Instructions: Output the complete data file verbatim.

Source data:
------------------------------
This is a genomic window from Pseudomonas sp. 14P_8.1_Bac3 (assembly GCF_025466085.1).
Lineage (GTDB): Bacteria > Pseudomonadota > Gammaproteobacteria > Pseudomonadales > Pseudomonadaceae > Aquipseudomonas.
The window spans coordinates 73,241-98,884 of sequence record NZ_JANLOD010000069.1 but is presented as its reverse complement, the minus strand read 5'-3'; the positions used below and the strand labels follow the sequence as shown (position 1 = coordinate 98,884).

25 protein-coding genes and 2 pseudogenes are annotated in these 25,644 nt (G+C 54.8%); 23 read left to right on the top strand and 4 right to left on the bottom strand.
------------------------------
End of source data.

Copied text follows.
This is a genomic window from Pseudomonas sp. 14P_8.1_Bac3 (assembly GCF_025466085.1).
Lineage (GTDB): Bacteria > Pseudomonadota > Gammaproteobacteria > Pseudomonadales > Pseudomonadaceae > Aquipseudomonas.
The window spans coordinates 73,241-98,884 of sequence record NZ_JANLOD010000069.1 but is presented as its reverse complement, the minus strand read 5'-3'; the positions used below and the strand labels follow the sequence as shown (position 1 = coordinate 98,884).

25 protein-coding genes and 2 pseudogenes are annotated in these 25,644 nt (G+C 54.8%); 23 read left to right on the top strand and 4 right to left on the bottom strand.